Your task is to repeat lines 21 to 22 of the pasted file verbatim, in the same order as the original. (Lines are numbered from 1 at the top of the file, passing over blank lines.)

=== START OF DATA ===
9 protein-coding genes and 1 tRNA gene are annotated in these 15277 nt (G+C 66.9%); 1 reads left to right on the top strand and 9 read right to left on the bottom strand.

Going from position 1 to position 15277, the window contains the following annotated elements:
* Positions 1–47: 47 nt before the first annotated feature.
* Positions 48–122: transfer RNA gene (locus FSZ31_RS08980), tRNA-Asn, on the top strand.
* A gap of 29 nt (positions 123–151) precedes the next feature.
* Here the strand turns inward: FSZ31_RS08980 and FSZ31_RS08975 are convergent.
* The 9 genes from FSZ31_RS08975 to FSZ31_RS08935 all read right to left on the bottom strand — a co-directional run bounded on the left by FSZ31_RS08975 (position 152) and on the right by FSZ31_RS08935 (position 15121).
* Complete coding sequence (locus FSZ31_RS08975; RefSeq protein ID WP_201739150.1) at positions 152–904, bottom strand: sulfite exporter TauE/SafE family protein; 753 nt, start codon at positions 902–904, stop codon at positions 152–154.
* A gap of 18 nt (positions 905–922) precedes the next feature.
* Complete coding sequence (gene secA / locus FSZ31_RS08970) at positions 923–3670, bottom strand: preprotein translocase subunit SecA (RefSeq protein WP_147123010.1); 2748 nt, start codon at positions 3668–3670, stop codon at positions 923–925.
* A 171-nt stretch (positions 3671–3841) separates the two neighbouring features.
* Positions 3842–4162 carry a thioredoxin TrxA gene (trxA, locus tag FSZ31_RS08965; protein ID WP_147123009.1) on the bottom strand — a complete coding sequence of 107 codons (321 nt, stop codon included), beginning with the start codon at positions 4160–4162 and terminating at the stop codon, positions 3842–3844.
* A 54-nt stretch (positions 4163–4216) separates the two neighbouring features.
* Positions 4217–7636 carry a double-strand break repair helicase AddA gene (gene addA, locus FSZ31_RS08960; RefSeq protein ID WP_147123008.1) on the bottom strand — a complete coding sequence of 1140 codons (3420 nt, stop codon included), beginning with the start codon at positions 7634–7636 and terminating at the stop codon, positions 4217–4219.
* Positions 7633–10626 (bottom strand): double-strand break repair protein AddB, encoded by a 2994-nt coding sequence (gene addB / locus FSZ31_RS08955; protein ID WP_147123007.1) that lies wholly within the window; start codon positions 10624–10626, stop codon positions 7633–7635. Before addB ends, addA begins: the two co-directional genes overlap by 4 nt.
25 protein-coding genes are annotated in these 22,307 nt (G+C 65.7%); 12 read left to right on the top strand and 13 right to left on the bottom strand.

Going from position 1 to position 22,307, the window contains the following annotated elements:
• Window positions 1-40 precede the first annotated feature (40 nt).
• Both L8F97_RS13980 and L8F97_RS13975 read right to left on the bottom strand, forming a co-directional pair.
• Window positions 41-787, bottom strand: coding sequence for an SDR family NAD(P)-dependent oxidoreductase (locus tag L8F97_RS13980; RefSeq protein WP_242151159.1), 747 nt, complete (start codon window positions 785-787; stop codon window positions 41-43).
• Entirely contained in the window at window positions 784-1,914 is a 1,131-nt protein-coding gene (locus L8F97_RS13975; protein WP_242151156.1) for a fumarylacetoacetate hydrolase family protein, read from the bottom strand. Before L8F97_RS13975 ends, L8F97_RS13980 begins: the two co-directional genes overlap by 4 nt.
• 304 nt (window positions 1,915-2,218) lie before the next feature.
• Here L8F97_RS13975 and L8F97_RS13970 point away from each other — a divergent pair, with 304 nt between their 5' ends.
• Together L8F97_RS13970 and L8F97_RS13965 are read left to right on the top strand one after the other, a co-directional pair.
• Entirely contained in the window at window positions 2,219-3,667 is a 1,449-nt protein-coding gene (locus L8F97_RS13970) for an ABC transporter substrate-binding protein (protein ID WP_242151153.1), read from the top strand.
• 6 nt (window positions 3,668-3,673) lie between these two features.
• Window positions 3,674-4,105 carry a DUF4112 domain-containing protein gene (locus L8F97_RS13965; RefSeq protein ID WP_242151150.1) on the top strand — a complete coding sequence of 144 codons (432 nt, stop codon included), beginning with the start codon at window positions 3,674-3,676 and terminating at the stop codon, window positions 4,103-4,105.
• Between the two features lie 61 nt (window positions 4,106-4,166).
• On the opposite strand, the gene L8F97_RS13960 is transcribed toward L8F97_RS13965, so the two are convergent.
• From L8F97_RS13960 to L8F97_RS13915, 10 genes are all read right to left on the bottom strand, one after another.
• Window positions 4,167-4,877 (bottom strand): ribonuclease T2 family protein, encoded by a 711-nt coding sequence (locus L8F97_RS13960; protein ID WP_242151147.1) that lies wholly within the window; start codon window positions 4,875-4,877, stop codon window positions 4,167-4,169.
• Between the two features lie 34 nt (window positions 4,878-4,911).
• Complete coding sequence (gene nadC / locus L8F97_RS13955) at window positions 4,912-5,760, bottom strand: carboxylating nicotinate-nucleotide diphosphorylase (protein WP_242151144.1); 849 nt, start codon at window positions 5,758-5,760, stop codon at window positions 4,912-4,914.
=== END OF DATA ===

• Entirely contained in the window at window positions 784-1,914 is a 1,131-nt protein-coding gene (locus L8F97_RS13975; protein WP_242151156.1) for a fumarylacetoacetate hydrolase family protein, read from the bottom strand. Before L8F97_RS13975 ends, L8F97_RS13980 begins: the two co-directional genes overlap by 4 nt.
• 304 nt (window positions 1,915-2,218) lie before the next feature.